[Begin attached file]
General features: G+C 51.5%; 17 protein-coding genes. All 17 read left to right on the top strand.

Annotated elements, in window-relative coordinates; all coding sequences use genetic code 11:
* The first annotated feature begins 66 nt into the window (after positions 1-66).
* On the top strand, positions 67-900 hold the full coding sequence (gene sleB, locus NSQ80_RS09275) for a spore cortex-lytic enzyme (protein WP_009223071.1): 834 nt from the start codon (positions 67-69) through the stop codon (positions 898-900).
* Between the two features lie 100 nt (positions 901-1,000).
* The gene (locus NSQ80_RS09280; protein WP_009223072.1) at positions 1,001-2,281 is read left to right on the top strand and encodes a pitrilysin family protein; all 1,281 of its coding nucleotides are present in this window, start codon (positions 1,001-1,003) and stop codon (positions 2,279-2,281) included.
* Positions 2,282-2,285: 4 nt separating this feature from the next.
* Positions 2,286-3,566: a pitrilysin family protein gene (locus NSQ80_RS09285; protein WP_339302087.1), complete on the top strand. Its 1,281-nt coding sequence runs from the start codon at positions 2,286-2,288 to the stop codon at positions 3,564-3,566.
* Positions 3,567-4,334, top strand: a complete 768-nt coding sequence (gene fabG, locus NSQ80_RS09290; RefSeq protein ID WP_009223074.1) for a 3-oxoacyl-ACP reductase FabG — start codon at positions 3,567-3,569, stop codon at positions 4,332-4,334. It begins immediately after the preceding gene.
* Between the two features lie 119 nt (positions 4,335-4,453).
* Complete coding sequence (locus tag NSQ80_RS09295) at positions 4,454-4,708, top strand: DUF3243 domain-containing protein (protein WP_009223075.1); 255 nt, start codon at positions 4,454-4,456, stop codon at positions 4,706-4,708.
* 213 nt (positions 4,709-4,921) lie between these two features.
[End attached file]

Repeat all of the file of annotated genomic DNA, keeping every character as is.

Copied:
General features: G+C 51.5%; 17 protein-coding genes. All 17 read left to right on the top strand.

Annotated elements, in window-relative coordinates; all coding sequences use genetic code 11:
* The first annotated feature begins 66 nt into the window (after positions 1-66).
* On the top strand, positions 67-900 hold the full coding sequence (gene sleB, locus NSQ80_RS09275) for a spore cortex-lytic enzyme (protein WP_009223071.1): 834 nt from the start codon (positions 67-69) through the stop codon (positions 898-900).
* Between the two features lie 100 nt (positions 901-1,000).
* The gene (locus NSQ80_RS09280; protein WP_009223072.1) at positions 1,001-2,281 is read left to right on the top strand and encodes a pitrilysin family protein; all 1,281 of its coding nucleotides are present in this window, start codon (positions 1,001-1,003) and stop codon (positions 2,279-2,281) included.
* Positions 2,282-2,285: 4 nt separating this feature from the next.
* Positions 2,286-3,566: a pitrilysin family protein gene (locus NSQ80_RS09285; protein WP_339302087.1), complete on the top strand. Its 1,281-nt coding sequence runs from the start codon at positions 2,286-2,288 to the stop codon at positions 3,564-3,566.
* Positions 3,567-4,334, top strand: a complete 768-nt coding sequence (gene fabG, locus NSQ80_RS09290; RefSeq protein ID WP_009223074.1) for a 3-oxoacyl-ACP reductase FabG — start codon at positions 3,567-3,569, stop codon at positions 4,332-4,334. It begins immediately after the preceding gene.
* Between the two features lie 119 nt (positions 4,335-4,453).
* Complete coding sequence (locus tag NSQ80_RS09295) at positions 4,454-4,708, top strand: DUF3243 domain-containing protein (protein WP_009223075.1); 255 nt, start codon at positions 4,454-4,456, stop codon at positions 4,706-4,708.
* 213 nt (positions 4,709-4,921) lie between these two features.